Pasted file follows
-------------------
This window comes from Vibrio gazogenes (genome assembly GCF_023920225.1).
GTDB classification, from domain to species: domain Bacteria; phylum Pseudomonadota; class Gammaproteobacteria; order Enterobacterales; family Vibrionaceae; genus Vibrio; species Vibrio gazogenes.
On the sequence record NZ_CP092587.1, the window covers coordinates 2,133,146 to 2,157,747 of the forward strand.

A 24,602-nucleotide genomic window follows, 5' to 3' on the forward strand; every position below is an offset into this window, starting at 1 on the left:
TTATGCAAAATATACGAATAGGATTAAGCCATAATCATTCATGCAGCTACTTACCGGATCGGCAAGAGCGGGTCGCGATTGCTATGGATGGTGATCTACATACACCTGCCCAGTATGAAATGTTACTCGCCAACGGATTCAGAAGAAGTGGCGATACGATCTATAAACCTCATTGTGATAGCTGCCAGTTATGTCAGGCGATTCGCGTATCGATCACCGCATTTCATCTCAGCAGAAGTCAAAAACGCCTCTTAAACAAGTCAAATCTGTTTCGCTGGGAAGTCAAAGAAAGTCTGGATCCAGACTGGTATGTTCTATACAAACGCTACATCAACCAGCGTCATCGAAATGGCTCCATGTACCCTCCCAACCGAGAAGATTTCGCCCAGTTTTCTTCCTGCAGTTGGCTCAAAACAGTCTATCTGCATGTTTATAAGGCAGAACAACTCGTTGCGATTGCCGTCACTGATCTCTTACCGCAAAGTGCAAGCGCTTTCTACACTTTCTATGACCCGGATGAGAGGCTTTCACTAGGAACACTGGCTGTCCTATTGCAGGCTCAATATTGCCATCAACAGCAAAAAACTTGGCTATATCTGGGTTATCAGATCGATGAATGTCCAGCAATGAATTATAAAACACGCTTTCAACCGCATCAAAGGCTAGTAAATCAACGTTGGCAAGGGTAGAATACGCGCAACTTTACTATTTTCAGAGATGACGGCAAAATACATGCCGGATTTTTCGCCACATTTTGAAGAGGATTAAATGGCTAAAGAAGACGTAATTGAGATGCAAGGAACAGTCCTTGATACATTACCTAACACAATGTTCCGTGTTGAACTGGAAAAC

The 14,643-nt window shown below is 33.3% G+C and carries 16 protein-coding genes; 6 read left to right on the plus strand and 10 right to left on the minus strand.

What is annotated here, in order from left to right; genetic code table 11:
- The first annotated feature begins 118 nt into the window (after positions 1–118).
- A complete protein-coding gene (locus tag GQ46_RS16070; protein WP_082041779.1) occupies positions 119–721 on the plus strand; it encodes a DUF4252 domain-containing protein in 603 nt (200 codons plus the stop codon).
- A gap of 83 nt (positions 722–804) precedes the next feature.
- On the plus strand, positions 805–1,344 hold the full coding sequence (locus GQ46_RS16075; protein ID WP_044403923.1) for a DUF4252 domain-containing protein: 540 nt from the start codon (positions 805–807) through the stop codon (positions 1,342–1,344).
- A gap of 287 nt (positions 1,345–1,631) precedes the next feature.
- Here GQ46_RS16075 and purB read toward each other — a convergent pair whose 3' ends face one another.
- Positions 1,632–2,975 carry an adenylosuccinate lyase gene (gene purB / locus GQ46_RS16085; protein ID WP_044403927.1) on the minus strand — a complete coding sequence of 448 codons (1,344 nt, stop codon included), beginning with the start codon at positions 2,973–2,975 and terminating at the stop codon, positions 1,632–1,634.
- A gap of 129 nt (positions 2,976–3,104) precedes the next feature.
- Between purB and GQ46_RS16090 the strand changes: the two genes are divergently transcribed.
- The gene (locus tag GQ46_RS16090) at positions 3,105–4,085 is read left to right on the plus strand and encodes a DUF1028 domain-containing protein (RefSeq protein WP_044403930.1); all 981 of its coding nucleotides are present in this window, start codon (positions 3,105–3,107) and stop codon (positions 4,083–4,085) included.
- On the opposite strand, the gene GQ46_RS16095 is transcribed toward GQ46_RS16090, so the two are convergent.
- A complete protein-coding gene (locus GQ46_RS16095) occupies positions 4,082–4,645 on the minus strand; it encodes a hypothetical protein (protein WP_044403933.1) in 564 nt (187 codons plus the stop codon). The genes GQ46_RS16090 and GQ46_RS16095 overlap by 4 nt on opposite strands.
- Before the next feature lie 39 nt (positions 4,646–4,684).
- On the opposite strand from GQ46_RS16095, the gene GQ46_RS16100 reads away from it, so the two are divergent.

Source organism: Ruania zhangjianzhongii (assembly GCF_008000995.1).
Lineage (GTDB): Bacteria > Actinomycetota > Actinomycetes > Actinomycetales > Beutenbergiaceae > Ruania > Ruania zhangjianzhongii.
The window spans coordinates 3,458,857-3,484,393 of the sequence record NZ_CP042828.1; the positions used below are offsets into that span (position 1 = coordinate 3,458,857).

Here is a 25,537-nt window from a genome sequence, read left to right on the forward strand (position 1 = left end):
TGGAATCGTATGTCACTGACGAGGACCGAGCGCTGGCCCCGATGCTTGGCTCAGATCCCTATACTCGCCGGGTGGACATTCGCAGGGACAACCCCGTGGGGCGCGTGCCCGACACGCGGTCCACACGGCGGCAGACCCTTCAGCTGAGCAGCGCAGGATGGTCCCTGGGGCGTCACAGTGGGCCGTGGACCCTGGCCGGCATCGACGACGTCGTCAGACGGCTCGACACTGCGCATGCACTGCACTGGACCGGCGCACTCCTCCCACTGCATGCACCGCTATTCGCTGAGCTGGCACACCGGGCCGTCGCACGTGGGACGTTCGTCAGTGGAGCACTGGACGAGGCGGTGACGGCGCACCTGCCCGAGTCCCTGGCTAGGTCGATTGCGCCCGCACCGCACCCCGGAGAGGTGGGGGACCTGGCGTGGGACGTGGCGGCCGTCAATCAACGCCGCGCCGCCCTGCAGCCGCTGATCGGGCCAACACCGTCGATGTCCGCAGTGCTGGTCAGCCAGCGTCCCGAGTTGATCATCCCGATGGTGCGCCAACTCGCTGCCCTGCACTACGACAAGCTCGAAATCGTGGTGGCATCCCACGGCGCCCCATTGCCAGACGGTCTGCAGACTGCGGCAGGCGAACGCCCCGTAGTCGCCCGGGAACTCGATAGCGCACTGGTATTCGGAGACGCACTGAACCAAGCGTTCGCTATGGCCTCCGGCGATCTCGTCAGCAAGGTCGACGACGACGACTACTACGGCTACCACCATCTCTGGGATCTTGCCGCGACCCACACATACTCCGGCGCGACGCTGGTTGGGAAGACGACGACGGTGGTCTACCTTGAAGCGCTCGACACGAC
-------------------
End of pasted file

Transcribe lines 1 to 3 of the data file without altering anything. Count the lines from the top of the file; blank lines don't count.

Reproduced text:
This window comes from Vibrio gazogenes (genome assembly GCF_023920225.1).
GTDB classification, from domain to species: domain Bacteria; phylum Pseudomonadota; class Gammaproteobacteria; order Enterobacterales; family Vibrionaceae; genus Vibrio; species Vibrio gazogenes.
On the sequence record NZ_CP092587.1, the window covers coordinates 2,133,146 to 2,157,747 of the forward strand.